Many Vie for Control over Post-Taliban Afghanistan; Women’s Lives Hang in the Balance
Already in the media, debate has begun about what and who would constitute a post-Taliban Afghan government. Some favor allowing Afghanistan’s former king, Mohammed Zahir Shah, negotiate a new representative government by calling a loya jirga, a grand assembly that could possibly determine Afghanistan’s new leadership if the Taliban is ousted. The Taliban has held the Afghan people hostage since 1996 and has instituted a brutal system of gender apartheid where women are denied basic human rights such as education, adequate medical attention, and the right to work.
Some former heads of factions in the mujahideen, are now vying for seats in the loya jirga. Pashtun warlord Gulbuddin Hekmatyar, who received U.S. and Pakistani military aid as a member of the mujahideen during Soviet Occupation of Afghanistan, is one such leader. Hekmatyar, also know as the “Butcher of Kabul” by many Afghans, is a vicious warrior who fought for control of Kabul before the Taliban seized power. His political party opposed women’s rights and targeted women’s rights leaders in Afghanistan as well as attacked women on the streets of Pakistan in the early 1990s.
The Feminist Majority has called for the restoration of Afghan women’s rights and the establishment of a multi-ethnic constitutional democracy in Afghanistan where women have full representation and a voice in the creation of this new government. “We cannot allow history to repeat itself,” said Eleanor Smeal, President of the Feminist Majority. “Afghan women winning their freedom and rights is essential for restoring a stable, productive Afghan society that does not harbor terrorism. We cannot allow one fundamentalist extremist group to be replaced with another.”
For more information on the Feminist Majority’s Campaign to Stop Gender Apartheid in Afghanistan, and to find out how you can help, log on to www.HelpAfghanWomen.com.
Media Resources: Washington Post, 10/5/01; Feminist Majority
8/28/2015 Alaska Court Protects Abortion Access for Low-Income Women - The Alaska Superior Court struck down a state law yesterday that would have severely limited abortion access for low-income women in Alaska.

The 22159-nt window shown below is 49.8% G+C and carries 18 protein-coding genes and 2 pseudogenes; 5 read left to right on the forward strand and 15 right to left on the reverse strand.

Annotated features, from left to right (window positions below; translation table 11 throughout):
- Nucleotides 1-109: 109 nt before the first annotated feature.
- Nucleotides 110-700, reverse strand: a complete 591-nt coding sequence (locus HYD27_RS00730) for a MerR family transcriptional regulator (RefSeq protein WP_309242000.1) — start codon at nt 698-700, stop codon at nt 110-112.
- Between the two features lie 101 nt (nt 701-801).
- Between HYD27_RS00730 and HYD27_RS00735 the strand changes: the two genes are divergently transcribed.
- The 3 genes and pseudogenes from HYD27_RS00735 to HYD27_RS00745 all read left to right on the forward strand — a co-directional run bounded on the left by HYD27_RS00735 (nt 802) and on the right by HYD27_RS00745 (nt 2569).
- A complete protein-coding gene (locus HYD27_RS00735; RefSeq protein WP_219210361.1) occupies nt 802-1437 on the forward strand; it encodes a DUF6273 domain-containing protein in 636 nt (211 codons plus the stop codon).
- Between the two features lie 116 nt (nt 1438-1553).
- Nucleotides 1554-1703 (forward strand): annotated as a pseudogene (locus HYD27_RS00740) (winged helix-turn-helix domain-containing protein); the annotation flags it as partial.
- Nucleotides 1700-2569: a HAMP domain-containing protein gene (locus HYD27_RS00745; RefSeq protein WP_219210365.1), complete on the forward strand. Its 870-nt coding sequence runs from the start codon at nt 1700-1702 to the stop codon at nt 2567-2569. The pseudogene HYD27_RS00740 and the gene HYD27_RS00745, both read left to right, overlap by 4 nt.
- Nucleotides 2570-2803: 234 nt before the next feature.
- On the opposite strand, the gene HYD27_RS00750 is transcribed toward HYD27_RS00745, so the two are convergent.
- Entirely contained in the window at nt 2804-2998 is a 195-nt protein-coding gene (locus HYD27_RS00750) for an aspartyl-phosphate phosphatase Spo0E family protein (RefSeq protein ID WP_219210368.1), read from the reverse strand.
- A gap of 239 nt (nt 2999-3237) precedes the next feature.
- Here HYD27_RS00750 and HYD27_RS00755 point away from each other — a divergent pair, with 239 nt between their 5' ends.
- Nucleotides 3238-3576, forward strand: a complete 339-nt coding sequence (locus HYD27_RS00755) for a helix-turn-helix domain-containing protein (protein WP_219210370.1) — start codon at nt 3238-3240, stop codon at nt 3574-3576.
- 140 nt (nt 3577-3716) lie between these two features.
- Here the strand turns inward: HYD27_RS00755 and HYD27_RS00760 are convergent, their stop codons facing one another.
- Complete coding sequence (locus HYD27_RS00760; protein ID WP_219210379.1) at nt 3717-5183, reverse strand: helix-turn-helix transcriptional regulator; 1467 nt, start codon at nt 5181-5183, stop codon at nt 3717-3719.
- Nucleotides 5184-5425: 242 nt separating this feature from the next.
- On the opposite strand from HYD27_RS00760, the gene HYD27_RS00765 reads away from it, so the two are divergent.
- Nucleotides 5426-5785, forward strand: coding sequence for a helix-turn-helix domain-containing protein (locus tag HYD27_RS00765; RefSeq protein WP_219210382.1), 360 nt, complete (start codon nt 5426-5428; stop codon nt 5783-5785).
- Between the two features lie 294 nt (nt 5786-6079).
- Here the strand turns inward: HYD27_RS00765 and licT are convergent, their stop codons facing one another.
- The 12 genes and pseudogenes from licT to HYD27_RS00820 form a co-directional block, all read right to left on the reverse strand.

The state's Superior Court also struck down a Department of Health and Social Services regulation that placed narrow specifications on Medicaid coverage for abortions, requiring that Medicaid-funded abortions be determined by a physician to be "medically necessary." Last year, the Center for Reproductive Rights, the American Civil Liberties Union, and Planned Parenthood sued on behalf of the Planned Parenthood of the Great Northwest, claiming that the narrow definition of "medically necessary" arbitrarily established conditions designed to restrict the ability of low-income women to access abortion services.
The law was temporarily blocked last July by an Alaskan state court judge.
Superior Court Judge John Suddock ordered yesterday that the state be blocked from implementing this regulation, ruling that it placed an undue burden on low-income women seeking abortion services in Alaska.
"By providing health care to all poor Alaskans except women who need abortions, the challenged regulation violates the state constitutional guarantee of 'equal rights, opportunities, and protection under the law'," the ruling read.
"We applaud the superior court for striing down these cruel restrictions on women's health and rights that violate the Alaska Constitution," said Chris Charbonneau, CEO of Planned Parenthood of the Great Northwest and the Hawaiian Islands. . . .
8/26/2015 Saudi Women Prepare to Vote for the First Time - The fight for gender equality is making slow but notable progress in Saudi Arabia, where women will be allowed to vote for the first time in upcoming December elections.
This shift in Saudi law came in 2011, when a royal decree announced that women would be allowed to vote and run in local elections beginning in December of 2015. . . .